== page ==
Agriculture

Bacteria concern prompts recall of raw milk sold from Modesto-area dairy farm

What to do if you think you have a recalled product

There are many numbers and dates on the foods, drugs, cosmetics, and other products we use every day. When unsafe products must be removed from the market, these numbers and dates can help identify them quickly.
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There are many numbers and dates on the foods, drugs, cosmetics, and other products we use every day. When unsafe products must be removed from the market, these numbers and dates can help identify them quickly.

A state agency Wednesday ordered a recall of raw milk sold from a Modesto-area dairy farm because of concern about bacteria. No illnesses were reported.

The product came from Valley Milk Simply Bottled, on Maze Boulevard about four miles west of the city, the California Department of Food and Agriculture said. The agency placed a quarantine on the farm, which bars further production for now, said Steve Lyle, director of public affairs at CDFA.

Its routine testing of packaged milk found the campylobacter jejuni bacteria, which can cause digestive trouble and fever, a news release said. It added that the illness is mild for most people.

The recall involves whole milk sold in plastic gallon jugs between March 11 and 19. The CDFA urges consumers to dispose of it.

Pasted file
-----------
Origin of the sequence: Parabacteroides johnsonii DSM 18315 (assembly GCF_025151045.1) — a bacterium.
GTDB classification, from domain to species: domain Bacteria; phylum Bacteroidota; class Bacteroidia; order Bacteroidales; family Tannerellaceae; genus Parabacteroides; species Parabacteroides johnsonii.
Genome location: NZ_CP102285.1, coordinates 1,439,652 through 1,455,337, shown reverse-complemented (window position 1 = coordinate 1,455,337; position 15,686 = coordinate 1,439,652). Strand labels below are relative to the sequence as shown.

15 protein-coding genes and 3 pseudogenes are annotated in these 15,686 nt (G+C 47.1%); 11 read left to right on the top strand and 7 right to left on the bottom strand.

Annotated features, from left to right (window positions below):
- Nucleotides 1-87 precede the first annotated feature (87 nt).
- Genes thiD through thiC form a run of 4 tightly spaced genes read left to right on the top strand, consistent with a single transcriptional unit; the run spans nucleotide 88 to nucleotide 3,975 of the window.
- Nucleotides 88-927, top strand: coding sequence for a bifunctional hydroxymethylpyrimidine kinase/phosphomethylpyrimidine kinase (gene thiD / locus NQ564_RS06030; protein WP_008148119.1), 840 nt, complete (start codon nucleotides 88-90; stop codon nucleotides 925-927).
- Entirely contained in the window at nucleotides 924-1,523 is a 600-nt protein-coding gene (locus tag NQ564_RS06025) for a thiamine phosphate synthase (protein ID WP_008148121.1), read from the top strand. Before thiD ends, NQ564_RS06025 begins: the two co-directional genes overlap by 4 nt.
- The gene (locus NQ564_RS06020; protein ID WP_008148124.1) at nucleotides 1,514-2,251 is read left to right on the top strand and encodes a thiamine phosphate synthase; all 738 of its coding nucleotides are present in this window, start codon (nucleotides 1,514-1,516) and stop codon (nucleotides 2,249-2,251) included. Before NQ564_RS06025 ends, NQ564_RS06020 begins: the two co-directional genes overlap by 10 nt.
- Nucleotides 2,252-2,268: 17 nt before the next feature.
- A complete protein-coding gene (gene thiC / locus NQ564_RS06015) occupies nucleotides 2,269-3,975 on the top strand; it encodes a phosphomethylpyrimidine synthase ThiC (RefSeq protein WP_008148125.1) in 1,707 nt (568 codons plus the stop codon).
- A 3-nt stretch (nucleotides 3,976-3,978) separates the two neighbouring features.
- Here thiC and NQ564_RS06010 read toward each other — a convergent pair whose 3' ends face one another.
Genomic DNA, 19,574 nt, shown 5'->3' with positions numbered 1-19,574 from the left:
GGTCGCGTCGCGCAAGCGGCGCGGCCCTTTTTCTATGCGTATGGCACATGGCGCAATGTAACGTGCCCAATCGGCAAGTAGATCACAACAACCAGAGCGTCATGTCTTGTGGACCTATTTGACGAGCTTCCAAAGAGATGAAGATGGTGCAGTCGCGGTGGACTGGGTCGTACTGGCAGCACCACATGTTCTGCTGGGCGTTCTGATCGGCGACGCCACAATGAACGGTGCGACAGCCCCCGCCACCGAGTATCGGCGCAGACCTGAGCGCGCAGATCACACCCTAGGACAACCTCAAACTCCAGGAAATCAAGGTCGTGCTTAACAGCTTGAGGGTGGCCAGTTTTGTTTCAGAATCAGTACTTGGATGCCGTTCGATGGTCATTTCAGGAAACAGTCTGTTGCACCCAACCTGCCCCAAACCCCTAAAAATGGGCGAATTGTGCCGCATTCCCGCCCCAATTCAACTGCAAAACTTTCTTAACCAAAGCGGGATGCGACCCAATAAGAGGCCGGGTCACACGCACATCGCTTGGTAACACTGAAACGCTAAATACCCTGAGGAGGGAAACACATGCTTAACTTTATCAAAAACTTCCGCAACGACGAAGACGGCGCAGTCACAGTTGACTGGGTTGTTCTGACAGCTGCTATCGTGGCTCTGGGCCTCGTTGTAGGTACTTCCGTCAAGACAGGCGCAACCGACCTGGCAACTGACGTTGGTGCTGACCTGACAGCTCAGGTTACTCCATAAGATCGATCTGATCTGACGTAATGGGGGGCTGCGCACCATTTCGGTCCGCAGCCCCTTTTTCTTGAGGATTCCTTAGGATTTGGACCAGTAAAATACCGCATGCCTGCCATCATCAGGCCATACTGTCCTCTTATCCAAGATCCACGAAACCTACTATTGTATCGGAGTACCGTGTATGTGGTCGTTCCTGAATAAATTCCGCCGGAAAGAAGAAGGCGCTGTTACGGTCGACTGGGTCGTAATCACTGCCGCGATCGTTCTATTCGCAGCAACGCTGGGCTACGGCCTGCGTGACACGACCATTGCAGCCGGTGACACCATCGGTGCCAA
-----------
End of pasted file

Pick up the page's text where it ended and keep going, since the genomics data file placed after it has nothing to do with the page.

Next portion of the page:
Lyle said state law allows the sale to consumers of milk that has not been pasteurized, but the producers must follow other standards for food safety.

The Modesto Bee could not reach Valley Milk Simply Bottled for comment It is one of five California producers of raw milk, which is a tiny portion of the total volume.

Lyle said investigators are still looking into exactly how the milk was tainted.

The business has no connection with Valley Milk LLC, which produces milk powder at a year-old plant in west Turlock.

Advocates say raw milk has flavor and health benefits that can be diminished by pasteurization, which is done with heat.

CDFA said the symptoms of campylobacteria infection include diarrhea, abdominal cramps and fever. The illness usually occurs two to five days after exposure and lasts about a week. Some exposed people have no symptoms.

The agency warned that some consumers with compromised immune systems can have life-threatening infections. A small percentage of people may have joint pain and swelling. Several weeks after the initial illness, some can develop Guillain-Barre syndrome, which causes weakness and paralysis.

More information on raw milk is on the CDFA website.

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